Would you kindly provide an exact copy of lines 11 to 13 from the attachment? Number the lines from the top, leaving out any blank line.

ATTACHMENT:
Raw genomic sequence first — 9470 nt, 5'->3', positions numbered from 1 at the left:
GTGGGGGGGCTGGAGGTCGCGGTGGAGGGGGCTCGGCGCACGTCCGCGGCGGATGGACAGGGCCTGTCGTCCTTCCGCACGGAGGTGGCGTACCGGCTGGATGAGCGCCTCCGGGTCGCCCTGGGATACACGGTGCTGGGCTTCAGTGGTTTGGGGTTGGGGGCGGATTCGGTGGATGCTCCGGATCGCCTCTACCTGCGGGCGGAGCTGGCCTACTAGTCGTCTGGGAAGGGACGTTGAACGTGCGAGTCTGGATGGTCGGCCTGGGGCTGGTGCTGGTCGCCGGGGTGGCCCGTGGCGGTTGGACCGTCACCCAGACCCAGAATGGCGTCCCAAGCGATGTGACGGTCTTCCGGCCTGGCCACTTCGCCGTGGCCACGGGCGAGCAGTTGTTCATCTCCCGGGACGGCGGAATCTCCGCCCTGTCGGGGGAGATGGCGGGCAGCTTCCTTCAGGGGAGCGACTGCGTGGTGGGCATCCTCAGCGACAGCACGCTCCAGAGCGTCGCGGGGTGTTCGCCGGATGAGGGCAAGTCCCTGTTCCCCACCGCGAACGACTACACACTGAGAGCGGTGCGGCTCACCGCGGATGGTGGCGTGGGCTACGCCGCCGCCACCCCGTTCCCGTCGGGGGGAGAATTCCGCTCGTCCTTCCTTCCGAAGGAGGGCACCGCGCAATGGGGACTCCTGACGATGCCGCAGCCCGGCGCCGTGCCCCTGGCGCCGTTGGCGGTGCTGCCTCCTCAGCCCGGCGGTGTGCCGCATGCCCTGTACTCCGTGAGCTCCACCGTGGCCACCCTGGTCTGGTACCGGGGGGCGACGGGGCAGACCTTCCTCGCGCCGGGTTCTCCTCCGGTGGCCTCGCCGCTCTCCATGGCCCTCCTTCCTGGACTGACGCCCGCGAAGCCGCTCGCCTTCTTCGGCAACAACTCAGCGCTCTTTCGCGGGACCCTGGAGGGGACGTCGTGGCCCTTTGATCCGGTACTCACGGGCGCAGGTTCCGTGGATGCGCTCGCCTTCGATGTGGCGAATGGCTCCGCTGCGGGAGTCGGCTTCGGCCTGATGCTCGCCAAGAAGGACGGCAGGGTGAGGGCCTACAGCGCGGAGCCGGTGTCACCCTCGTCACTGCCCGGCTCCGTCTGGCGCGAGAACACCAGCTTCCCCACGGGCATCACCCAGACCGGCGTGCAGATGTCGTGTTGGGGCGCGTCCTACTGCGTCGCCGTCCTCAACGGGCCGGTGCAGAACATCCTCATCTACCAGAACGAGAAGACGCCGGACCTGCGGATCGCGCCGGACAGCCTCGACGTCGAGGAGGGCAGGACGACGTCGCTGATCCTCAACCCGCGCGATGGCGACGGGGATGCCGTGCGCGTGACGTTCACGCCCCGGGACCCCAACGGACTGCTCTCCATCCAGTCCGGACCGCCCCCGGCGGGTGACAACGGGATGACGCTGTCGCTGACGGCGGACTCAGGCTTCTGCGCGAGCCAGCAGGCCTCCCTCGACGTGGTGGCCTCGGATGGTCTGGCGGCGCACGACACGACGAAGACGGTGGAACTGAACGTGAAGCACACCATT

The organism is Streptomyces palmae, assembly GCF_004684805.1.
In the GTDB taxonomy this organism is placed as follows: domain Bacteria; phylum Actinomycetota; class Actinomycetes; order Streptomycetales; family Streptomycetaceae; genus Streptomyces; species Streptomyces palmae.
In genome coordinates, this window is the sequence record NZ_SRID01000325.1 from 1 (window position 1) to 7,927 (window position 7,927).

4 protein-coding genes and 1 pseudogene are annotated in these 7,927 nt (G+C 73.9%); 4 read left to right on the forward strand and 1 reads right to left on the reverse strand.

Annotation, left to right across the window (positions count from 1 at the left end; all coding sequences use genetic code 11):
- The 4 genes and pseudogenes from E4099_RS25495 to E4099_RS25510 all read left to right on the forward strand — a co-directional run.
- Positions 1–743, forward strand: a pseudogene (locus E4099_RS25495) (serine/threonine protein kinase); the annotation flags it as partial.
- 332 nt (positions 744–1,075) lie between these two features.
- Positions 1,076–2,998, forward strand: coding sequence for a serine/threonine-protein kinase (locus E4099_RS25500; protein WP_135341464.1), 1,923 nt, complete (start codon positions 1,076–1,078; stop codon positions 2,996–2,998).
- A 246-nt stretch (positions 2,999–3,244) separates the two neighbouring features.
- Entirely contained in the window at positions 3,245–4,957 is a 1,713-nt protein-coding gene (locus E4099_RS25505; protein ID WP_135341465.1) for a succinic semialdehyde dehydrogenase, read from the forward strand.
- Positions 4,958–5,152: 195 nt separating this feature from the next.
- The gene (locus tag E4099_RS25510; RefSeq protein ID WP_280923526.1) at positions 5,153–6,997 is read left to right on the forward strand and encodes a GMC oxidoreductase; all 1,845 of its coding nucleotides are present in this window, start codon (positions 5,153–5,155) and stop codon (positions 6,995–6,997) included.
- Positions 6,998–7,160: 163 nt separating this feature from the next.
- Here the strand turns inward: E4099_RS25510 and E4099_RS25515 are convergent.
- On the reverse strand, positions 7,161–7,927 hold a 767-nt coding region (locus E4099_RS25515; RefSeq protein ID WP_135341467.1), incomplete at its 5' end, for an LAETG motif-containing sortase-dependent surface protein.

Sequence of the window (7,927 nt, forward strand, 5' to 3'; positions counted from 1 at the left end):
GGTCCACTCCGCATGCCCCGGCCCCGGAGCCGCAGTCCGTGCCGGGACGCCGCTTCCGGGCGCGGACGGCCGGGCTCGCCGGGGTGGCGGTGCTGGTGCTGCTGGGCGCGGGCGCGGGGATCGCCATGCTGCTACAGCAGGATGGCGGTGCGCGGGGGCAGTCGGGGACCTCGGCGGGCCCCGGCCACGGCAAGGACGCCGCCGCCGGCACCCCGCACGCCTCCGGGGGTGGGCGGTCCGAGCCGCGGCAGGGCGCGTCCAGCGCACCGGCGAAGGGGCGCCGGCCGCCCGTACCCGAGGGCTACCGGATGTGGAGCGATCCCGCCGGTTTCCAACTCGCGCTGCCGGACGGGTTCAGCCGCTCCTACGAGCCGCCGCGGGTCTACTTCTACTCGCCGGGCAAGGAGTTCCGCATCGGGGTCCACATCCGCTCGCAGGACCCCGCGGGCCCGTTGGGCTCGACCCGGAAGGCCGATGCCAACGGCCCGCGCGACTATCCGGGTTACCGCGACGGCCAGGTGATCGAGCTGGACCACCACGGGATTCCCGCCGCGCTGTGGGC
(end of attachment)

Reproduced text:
- Positions 1,076–2,998, forward strand: coding sequence for a serine/threonine-protein kinase (locus E4099_RS25500; protein WP_135341464.1), 1,923 nt, complete (start codon positions 1,076–1,078; stop codon positions 2,996–2,998).
- A 246-nt stretch (positions 2,999–3,244) separates the two neighbouring features.
- Entirely contained in the window at positions 3,245–4,957 is a 1,713-nt protein-coding gene (locus E4099_RS25505; protein ID WP_135341465.1) for a succinic semialdehyde dehydrogenase, read from the forward strand.